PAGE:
Through the Sheridan Flats

Today’s journey from Tin Can Bay through to South White Cliffs took us along the western side of Fraser Island and through an area called the Sheridan Flats. As the tides in the area run around 2 -3 knots we left early to catch the out going tide from Tin Can Bay then dropped anchor at Snout Point. Just after lunch we set off again with the incoming tide and had a lovely run through the channel – without hitting any sandbanks! This is our fifth trip through the Great Sandy Strait but the beauty is still breathtaking.

For those of you who haven’t visited Fraser Island you should put it on your travel itinerary. It’s the largest sand island in the world and thanks to a lot of hard work by passionate people it’s been protected as a world heritage site since 1992. The eastern beaches are superb, if a little busy with four-wheel drive traffic at low tide. The western side is a little less well traveled with areas of dense mangroves and eucalyptus forests that grow right to the water’s edge leaving nowhere for vehicles. Dingoes are perhaps the best known wildlife on the island and sadly get a bad rap… The island supports an enormous diversity of habitats from rocky headlands, to sand lakes, to beaches and forests. The fishing I’m told is sublime – not that we’ve had any success…

We’ll probably stay here for a couple of days so I can write and Graham can pursue those elusive fish. I think I can live with the view. (And as internet is patchy at best I’ll have no excuse to be procrastinating on social media!)

Enjoy 🙂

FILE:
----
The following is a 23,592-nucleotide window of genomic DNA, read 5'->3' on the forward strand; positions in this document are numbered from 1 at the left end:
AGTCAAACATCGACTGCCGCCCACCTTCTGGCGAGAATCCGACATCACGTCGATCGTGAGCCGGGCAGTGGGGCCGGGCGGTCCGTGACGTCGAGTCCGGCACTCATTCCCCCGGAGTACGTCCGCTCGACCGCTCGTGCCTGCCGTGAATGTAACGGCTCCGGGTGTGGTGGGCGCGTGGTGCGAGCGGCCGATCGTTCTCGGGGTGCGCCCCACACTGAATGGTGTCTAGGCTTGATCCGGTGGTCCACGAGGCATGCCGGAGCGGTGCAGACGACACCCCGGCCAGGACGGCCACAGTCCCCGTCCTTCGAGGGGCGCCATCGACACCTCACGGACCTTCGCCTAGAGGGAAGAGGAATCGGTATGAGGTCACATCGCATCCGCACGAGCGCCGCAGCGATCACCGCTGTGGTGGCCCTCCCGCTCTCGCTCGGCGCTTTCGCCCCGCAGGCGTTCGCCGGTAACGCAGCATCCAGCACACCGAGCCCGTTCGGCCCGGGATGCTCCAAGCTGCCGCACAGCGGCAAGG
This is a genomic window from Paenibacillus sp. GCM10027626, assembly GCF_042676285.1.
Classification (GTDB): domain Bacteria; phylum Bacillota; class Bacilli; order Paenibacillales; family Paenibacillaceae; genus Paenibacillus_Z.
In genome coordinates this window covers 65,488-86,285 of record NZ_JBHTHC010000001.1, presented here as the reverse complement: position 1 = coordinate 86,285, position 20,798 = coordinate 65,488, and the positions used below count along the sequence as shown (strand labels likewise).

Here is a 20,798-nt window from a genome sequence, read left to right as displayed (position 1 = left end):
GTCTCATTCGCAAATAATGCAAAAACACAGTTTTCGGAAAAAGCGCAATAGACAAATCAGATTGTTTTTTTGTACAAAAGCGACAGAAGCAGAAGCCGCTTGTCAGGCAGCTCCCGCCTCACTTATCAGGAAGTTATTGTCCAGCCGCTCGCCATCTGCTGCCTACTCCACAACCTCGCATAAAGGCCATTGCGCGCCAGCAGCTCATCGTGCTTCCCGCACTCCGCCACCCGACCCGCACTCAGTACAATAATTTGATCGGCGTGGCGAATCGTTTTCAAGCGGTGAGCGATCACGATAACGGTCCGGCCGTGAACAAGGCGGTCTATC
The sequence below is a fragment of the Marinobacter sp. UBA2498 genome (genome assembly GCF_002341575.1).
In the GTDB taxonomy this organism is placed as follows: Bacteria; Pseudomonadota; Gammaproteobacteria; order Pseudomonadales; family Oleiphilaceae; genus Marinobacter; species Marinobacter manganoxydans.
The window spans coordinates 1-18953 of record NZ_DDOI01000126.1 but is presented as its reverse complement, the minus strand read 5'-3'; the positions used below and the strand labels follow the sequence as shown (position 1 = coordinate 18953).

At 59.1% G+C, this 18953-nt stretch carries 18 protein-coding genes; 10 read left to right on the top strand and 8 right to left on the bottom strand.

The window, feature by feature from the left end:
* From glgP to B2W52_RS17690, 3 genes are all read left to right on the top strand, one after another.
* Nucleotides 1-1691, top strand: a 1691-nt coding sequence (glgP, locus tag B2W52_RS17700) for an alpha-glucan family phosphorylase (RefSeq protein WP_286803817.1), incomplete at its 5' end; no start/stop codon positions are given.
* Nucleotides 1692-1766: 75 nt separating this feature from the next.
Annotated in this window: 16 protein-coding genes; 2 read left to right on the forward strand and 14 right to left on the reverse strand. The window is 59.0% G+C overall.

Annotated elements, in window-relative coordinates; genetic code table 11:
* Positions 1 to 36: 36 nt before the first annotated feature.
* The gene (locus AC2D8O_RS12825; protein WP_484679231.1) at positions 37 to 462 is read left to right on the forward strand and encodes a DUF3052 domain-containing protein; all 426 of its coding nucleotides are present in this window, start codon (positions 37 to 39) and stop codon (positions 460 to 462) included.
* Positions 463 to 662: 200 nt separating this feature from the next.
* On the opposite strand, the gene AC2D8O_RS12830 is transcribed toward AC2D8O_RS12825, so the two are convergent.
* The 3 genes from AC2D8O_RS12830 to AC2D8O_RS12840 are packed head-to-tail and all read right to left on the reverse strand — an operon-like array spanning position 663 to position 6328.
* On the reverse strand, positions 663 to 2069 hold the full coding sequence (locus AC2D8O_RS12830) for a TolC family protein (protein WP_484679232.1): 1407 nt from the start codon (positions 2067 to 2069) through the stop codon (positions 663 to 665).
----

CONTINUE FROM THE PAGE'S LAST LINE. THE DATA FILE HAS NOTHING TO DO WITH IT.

Snout Point's fallen gum tree survived another wet season

Reflections of a port marker 🙂

We've never see it so calm coming out the top of the Straits

Shags going somewhere in formation!

Sunset at South White Cliffs


2 thoughts on “Through the Sheridan Flats

  1. Lions Den and Bloomfield is also worth the visit – I didn’t realise it was bitumen now@

    You should grit your teeth and go driving on Fraser! We’ve had several wonderful holidays on the island – this time of year is perfect. The tracks are all in good conditions and with a low tide the beaches are firm. For the volume of traffic there really are only a few incidents – and usually because people are rushing to get past the rising tide. We had several times where we simply stopped on the dunes and waited for the tide to turn again.

    It’s a stunning island 🙂

  2. Thanks so much Helene, for suggesting those three things to see in Cooktown, we’ll check them out in the next couple of days. The info centre also suggested taking a drive to Lions Den and the Bloomfield track to the falls as that is now bitumen.

    Hubby wasn’t impressed that we missed seeing Fraser Island again – my fault as I panic a bit when 4 wheel driving is involved. We could’ve booked a tour but I wasn’t sure about that either. It’s been his dream for the past 30 years to take his 4×4 onto Fraser Island. Maybe one day he’ll be 3rd time lucky.

Leave a Reply

Your email address will not be published. Required fields are marked *

This site uses Akismet to reduce spam. Learn how your comment data is processed.